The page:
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EU splits: Germany’s Angela Merkel hands Vladimir Putin a diplomatic victory

EU Council's refusal to support sanctions against Russia over Syria shakes Merkel's authority and shows her out of touch, whilst exposing EU divisions about the Syrian conflict and relations with Russia.

As reported by my colleague Adam Garrie, threats from Britain, France and Germany that the EU would impose more sanctions on Russia because of the conflict in Syria have come to nothing.

A meeting of the EU Council – the EU’s highest body, bringing together the leaders of the EU states – failed even to agree a final communique which threatened Russia with sanctions.

The sanctions that were under discussion would not have been sanctions targeting whole sectors of the Russian economy, such as those which the EU imposed during the height of the Ukrainian conflict in July 2014.  Rather they were sanctions that targeted specific Russian individuals and agencies involved in the fighting in Syria.  Unofficial reports spoke of just 12 Russian individuals and agencies that might have been targeted in this way.

Moreover even before the EU Council meeting the proposal was watered down from a decision to impose sanctions on these 12 Russian individuals and agencies to a mere threat to do so.

In the event even that proved too much.  The final communique which was published makes no mention of sanctions at all, whether against Russian officials or agencies, or even against Syrian officials and agencies (there had been talk that as many as 20 Syrian officials or agencies might be targeted).  It only speaks of

“The EU…considering all available options, should the current atrocities continue.”

Reports of the EU Council speak of a tense meeting, with EU officials saying before the meeting that “a third of the EU’s states” were opposed to more sanctions being imposed on Russia.

In reality it seems that the opposition came not from “a third of the EU’s states” but from a majority of them led by Italy, Spain and Austria. 

As to the three states that demanded the sanctions – France, Britain and Germany – France wants the sanctions because of the way it was humiliated by Russia in the UN Security Council, Britain is leaving the EU so its opinion no longer counts, and Germany is split, with Merkel pushing for sanctions and German Foreign Minister Steinmeier opposing them.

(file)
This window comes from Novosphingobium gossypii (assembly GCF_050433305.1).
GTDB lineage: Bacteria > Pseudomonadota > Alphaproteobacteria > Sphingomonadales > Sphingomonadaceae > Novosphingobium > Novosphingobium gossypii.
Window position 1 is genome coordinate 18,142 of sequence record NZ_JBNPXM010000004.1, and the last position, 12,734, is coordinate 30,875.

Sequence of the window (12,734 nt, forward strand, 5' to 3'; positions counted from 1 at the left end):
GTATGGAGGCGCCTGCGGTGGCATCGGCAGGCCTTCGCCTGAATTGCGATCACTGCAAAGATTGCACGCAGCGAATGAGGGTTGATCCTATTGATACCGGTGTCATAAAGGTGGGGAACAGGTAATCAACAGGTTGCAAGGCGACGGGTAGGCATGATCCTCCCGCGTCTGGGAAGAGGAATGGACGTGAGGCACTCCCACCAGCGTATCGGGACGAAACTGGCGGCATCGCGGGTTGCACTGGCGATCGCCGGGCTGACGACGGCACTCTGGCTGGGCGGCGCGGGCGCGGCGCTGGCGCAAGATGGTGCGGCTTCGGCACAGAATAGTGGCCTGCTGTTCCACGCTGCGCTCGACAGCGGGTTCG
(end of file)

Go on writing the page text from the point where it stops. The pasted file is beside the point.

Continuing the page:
This is one of the very rare cases where the EU’s big two – Germany and France – have failed to get what they wanted.  As always the EU Commission drafted a final communique that followed closely their wishes by threatening Russia with sanctions.  However on this occasion a critical mass of EU states was so strongly opposed that the proposal was blocked.

It is a further sign of how Merkel’s judgement is slipping that the proposal of more sanctions was floated at all.  I have previously written that the talk of more sanctions on Russia was a non-starter.  I would have thought that was obvious, and it shows how out of touch with European opinion Merkel has become that she appears to have thought otherwise.

Southern Europe is becoming increasingly exasperated by the sanctions against Russia which are already in place.  The idea of adding even more sanctions on top of the existing sanctions was therefore bound to meet strong resistance.  That Merkel even contemplated the possibility shows the extent to which she has lost touch with opinion in southern Europe and within the EU generally.

It is not as if Merkel can even show any tangible success for the existing sanctions

A Normandy Four meeting involving Putin, Poroshenko, Merkel and Hollande took in place in Berlin on Thursday 21st October 2016 to discuss Ukraine, and Putin also had a separate meeting with Merkel and Hollande in Berlin on the same day to discuss Syria.

As Merkel and Hollande were forced to admit when they attended the EU Council on the following day, they found Putin immoveable on both Ukraine and Syria.  He flatly refused to shift on the Minsk II Agreement, or to change Russia’s policy in relation to Syria.

It makes no sense to demand more of what has already failed, yet at the EU Council that is precisely what Merkel did.

Beyond that there is the fact that public opinion across much of Europe – and not just southern Europe – strongly supports what Russia is doing in Syria, despite the media campaign against it.

In light of all this it is not surprising that when Merkel attended the EU Council she found the opposition to her demand for further sanctions insurmountable.

The biggest blow to Merkel would have been the opposition to the demand for more sanctions coming from Spain.  The Spanish co-sponsored the French Resolution the Russians recently vetoed in the UN Security Council.  That might have caused Merkel and Hollande to think they would support the demand for more sanctions. 

In the event the Spanish opposed them, showing how strong feeling on the sanctions issue in southern Europe – including in Spain – has become, and how token Spain’s support for the French Resolution really was.

This episode has ended in an important diplomatic victory for Russia, which now knows how divided on the questions of Syria, sanctions and relations with Russia, the EU states actually are.

The big loser is Merkel, whose authority in the European Council on the issue of relations with Russia has for the first time been challenged successfully.

As for the Russians, what will make this victory especially sweet is that they had to do nothing to achieve it.  Instead Merkel – together with Theresa May and Hollande – just gifted it to them.

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Alexander Mercouris
Editor-in-Chief atThe Duran.

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